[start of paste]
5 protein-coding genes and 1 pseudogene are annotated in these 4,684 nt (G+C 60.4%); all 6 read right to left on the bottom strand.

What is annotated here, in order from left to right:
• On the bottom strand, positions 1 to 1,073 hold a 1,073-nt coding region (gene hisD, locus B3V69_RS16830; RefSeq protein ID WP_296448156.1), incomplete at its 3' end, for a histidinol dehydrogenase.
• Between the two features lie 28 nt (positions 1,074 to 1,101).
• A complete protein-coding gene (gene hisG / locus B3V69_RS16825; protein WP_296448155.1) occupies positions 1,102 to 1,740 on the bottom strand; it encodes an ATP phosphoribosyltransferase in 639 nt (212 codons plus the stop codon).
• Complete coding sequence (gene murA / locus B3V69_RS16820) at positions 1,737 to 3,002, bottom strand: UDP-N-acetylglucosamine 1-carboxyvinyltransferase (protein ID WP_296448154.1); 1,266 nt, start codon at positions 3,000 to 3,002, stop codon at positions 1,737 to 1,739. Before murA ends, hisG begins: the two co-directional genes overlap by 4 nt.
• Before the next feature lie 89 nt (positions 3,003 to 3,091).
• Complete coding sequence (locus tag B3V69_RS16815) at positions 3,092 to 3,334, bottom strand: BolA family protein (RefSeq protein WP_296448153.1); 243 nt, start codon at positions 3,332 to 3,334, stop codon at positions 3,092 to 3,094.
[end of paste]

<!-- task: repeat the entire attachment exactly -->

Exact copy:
5 protein-coding genes and 1 pseudogene are annotated in these 4,684 nt (G+C 60.4%); all 6 read right to left on the bottom strand.

What is annotated here, in order from left to right:
• On the bottom strand, positions 1 to 1,073 hold a 1,073-nt coding region (gene hisD, locus B3V69_RS16830; RefSeq protein ID WP_296448156.1), incomplete at its 3' end, for a histidinol dehydrogenase.
• Between the two features lie 28 nt (positions 1,074 to 1,101).
• A complete protein-coding gene (gene hisG / locus B3V69_RS16825; protein WP_296448155.1) occupies positions 1,102 to 1,740 on the bottom strand; it encodes an ATP phosphoribosyltransferase in 639 nt (212 codons plus the stop codon).
• Complete coding sequence (gene murA / locus B3V69_RS16820) at positions 1,737 to 3,002, bottom strand: UDP-N-acetylglucosamine 1-carboxyvinyltransferase (protein ID WP_296448154.1); 1,266 nt, start codon at positions 3,000 to 3,002, stop codon at positions 1,737 to 1,739. Before murA ends, hisG begins: the two co-directional genes overlap by 4 nt.
• Before the next feature lie 89 nt (positions 3,003 to 3,091).
• Complete coding sequence (locus tag B3V69_RS16815) at positions 3,092 to 3,334, bottom strand: BolA family protein (RefSeq protein WP_296448153.1); 243 nt, start codon at positions 3,332 to 3,334, stop codon at positions 3,092 to 3,094.